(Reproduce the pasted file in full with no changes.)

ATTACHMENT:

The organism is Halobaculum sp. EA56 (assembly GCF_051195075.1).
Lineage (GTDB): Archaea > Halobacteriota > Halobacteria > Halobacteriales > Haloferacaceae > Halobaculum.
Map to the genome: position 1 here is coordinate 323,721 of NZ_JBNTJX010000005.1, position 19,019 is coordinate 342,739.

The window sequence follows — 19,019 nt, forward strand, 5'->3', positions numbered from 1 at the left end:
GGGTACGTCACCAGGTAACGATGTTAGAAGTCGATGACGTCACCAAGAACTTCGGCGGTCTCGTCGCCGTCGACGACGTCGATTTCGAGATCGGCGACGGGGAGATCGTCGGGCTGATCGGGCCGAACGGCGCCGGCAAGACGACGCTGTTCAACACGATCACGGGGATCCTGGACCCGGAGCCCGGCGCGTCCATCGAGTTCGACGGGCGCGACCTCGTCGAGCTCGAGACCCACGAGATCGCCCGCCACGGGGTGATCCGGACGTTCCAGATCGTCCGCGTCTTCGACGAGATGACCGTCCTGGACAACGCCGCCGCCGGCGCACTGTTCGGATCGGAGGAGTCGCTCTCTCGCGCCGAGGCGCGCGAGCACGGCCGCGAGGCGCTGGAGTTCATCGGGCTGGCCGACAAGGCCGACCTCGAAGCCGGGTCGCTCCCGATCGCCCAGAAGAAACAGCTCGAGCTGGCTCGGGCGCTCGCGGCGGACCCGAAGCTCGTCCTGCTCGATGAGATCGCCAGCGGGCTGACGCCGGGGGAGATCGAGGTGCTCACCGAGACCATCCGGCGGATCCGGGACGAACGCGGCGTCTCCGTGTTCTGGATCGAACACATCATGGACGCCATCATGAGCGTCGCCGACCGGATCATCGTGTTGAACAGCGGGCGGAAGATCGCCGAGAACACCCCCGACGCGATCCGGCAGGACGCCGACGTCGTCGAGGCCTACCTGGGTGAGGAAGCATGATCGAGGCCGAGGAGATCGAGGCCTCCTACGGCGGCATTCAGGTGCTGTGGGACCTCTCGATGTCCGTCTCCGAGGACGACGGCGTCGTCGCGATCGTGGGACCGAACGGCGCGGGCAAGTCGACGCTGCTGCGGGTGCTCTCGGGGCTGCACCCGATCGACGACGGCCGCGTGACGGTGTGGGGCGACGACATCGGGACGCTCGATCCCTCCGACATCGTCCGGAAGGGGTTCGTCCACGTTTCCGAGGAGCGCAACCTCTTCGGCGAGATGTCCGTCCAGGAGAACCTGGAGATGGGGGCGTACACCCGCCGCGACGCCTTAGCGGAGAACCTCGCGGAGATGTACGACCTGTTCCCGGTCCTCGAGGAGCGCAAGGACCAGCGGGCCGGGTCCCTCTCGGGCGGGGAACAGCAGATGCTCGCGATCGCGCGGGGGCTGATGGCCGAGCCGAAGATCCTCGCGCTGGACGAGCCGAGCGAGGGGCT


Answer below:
The organism is Halobaculum sp. EA56 (assembly GCF_051195075.1).
Lineage (GTDB): Archaea > Halobacteriota > Halobacteria > Halobacteriales > Haloferacaceae > Halobaculum.
Map to the genome: position 1 here is coordinate 323,721 of NZ_JBNTJX010000005.1, position 19,019 is coordinate 342,739.

The window sequence follows — 19,019 nt, forward strand, 5'->3', positions numbered from 1 at the left end:
GGGTACGTCACCAGGTAACGATGTTAGAAGTCGATGACGTCACCAAGAACTTCGGCGGTCTCGTCGCCGTCGACGACGTCGATTTCGAGATCGGCGACGGGGAGATCGTCGGGCTGATCGGGCCGAACGGCGCCGGCAAGACGACGCTGTTCAACACGATCACGGGGATCCTGGACCCGGAGCCCGGCGCGTCCATCGAGTTCGACGGGCGCGACCTCGTCGAGCTCGAGACCCACGAGATCGCCCGCCACGGGGTGATCCGGACGTTCCAGATCGTCCGCGTCTTCGACGAGATGACCGTCCTGGACAACGCCGCCGCCGGCGCACTGTTCGGATCGGAGGAGTCGCTCTCTCGCGCCGAGGCGCGCGAGCACGGCCGCGAGGCGCTGGAGTTCATCGGGCTGGCCGACAAGGCCGACCTCGAAGCCGGGTCGCTCCCGATCGCCCAGAAGAAACAGCTCGAGCTGGCTCGGGCGCTCGCGGCGGACCCGAAGCTCGTCCTGCTCGATGAGATCGCCAGCGGGCTGACGCCGGGGGAGATCGAGGTGCTCACCGAGACCATCCGGCGGATCCGGGACGAACGCGGCGTCTCCGTGTTCTGGATCGAACACATCATGGACGCCATCATGAGCGTCGCCGACCGGATCATCGTGTTGAACAGCGGGCGGAAGATCGCCGAGAACACCCCCGACGCGATCCGGCAGGACGCCGACGTCGTCGAGGCCTACCTGGGTGAGGAAGCATGATCGAGGCCGAGGAGATCGAGGCCTCCTACGGCGGCATTCAGGTGCTGTGGGACCTCTCGATGTCCGTCTCCGAGGACGACGGCGTCGTCGCGATCGTGGGACCGAACGGCGCGGGCAAGTCGACGCTGCTGCGGGTGCTCTCGGGGCTGCACCCGATCGACGACGGCCGCGTGACGGTGTGGGGCGACGACATCGGGACGCTCGATCCCTCCGACATCGTCCGGAAGGGGTTCGTCCACGTTTCCGAGGAGCGCAACCTCTTCGGCGAGATGTCCGTCCAGGAGAACCTGGAGATGGGGGCGTACACCCGCCGCGACGCCTTAGCGGAGAACCTCGCGGAGATGTACGACCTGTTCCCGGTCCTCGAGGAGCGCAAGGACCAGCGGGCCGGGTCCCTCTCGGGCGGGGAACAGCAGATGCTCGCGATCGCGCGGGGGCTGATGGCCGAGCCGAAGATCCTCGCGCTGGACGAGCCGAGCGAGGGGCT